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Leonard in front, going for second Hope Classic title

Justin Leonard, Bob Hope Chrysler Classic
Robert Laberge/Getty Images
Justin Leonard won the Hope in 2005.

PALM DESERT, Calif. (AP) — Justin Leonard fell into the common golf trap of thinking too much and tinkering with his game before he finally snapped out of it last summer.

Having regained his confidence and his game, Leonard has played extremely well this week in the Bob Hope Chrysler Classic, with his 6-under 66 Saturday good for a four-shot lead in the event he won in 2005.

Asked about his steady play and accurate ball-striking during the first four rounds, he said, "Yeah, it's because I don't have a lot of conscious thoughts going on right now with my golf game.

"I know I'm not going to hit every shot perfect or the way I want to, but I know I'm going to hit a good number of them that way; not perfect, but the way I want to."

Leonard went to 23-under 265 through 72 holes of the five-day Hope.

Anthony Kim (66), Kenny Perry (66), D.J. Trahan (70) and Robert Gamez (71) were tied for second at 19 under.

Former British Open champion Leonard said he wants to be steady again over the final 18 holes.

"I think that's my real challenge, to just go out and play with the same confidence and attitude and demeanor that I've played with the last four days," he said.

The first four rounds of the Hope are a pro-am played over four different courses. The low-scoring 70 pros and ties play the final round at the Classic Club.

Leonard began the fourth round in a second-place tie with Trahan, one shot back of Gamez. Leonard moved in front when he rolled in a 5-foot birdie putt on No. 13 to reach 20 under.

He hit a 4-wood from 247 yards to within 6 feet on the 561-yard par-5 14th and made that putt to widen his lead to three shots. He capped his day at the Classic Club with a 1-foot birdie putt on No. 18.

Gamez also played at the Classic Club. Kim was at La Quinta Country Club, and Trahan and Perry at PGA West.

Leonard took the Hope title in 2005 with a closing 67 to finish at 25-under 335, good for a three-shot victory over Tim Clark and Joe Ogilvie.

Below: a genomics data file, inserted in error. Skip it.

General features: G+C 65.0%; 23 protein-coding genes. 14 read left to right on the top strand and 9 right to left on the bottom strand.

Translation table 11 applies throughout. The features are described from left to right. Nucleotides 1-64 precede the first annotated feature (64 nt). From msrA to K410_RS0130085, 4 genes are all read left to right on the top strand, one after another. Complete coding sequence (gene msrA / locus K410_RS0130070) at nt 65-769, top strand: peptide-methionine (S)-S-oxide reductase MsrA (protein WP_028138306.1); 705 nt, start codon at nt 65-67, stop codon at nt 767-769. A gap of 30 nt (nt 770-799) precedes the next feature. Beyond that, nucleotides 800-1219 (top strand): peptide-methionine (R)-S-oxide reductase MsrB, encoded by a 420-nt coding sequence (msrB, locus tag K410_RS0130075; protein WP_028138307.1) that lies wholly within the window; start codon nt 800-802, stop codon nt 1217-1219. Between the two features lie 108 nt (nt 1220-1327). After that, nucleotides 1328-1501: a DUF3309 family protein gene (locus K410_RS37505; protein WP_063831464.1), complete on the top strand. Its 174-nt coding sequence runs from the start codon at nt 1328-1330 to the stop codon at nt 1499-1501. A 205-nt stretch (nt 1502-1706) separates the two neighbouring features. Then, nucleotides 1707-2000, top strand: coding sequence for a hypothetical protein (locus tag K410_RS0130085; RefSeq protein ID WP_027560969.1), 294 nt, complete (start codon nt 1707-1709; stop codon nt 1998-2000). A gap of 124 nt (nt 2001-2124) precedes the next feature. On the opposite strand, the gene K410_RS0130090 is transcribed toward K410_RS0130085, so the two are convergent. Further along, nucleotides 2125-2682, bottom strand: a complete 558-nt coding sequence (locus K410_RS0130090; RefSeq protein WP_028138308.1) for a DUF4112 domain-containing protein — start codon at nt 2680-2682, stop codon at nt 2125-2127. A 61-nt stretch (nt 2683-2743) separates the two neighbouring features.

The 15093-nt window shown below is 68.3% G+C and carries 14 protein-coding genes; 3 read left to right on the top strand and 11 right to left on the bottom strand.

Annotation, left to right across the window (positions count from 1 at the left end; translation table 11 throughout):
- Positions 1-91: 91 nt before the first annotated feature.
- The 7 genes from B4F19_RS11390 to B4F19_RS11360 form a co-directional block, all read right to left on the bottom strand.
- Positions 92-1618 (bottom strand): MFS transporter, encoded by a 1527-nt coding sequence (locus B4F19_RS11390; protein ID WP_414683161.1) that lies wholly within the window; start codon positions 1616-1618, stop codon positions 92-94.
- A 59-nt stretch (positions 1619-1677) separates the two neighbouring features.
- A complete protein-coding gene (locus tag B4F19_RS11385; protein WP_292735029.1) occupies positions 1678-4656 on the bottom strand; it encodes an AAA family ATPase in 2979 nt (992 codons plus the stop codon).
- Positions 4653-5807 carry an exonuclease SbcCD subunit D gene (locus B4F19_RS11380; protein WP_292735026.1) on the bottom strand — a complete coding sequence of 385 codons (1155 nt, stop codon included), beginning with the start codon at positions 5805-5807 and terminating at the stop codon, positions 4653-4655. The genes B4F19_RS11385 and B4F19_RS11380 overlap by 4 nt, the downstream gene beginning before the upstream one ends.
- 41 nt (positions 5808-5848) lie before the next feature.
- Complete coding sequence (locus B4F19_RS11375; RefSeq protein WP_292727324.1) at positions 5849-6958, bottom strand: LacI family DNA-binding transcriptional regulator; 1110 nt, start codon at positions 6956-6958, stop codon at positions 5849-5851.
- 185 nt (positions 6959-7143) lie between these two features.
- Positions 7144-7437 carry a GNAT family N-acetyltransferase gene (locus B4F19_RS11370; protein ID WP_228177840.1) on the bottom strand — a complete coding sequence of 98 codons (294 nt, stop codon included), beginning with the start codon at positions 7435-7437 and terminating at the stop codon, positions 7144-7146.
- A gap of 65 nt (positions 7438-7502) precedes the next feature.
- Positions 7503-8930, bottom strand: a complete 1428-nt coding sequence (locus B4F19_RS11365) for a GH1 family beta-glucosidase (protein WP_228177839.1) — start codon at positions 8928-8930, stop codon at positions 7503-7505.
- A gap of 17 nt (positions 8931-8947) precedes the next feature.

The 22-year-old Kim, beginning his second full year on the tour, said Leonard's lead is imposing, but not impossible to overcome.

"Four shots is a lot of shots. You never know what can happen, though," Kim said. "Hopefully my game will be sharp and the birdies will come. I need to play well on the front nine and make some birdies on those holes.

"If I get off to that kind of start, I'll be ready to go."

Kim said he is a friend and admirer of Leonard's, and Leonard thinks highly of him, too.

"I know a lot about Anthony and I love his game," Leonard said. "I like the things that he's doing off the course. He's got an unbelievable future."

While this year's tournament is missing the top 23 players in the world rankings, Leonard's name atop the leaderboard provides some star power. He has won 11 times on the tour, including the 1997 British Open.

The 35-year-old former University of Texas standout won the Texas Open last year for his most recent victory. He's coming off a tie for eighth in the season-opening Mercedes-Benz Championship.

Notes
Among those missing the cut, with scores of 282 and higher out, was Daniel Chopra at 284. He won the season-opening Mercedes-Benz Championship. David Duval, whose tour record-tying 59 on the final day gave him the 1999 Hope title, missed the cut by 16 shots this time. He shot 73-77-73-74. ... Leonard's first four rounds didn't vary much, as he had cards of 68-64-67-66. ... Gamez said of his day: "I got my bad round out of the way, for sure. If you're going to have a bad round, 71 is not that bad. In this tournament it is, but luckily I had the lead starting, so I could get away with one."

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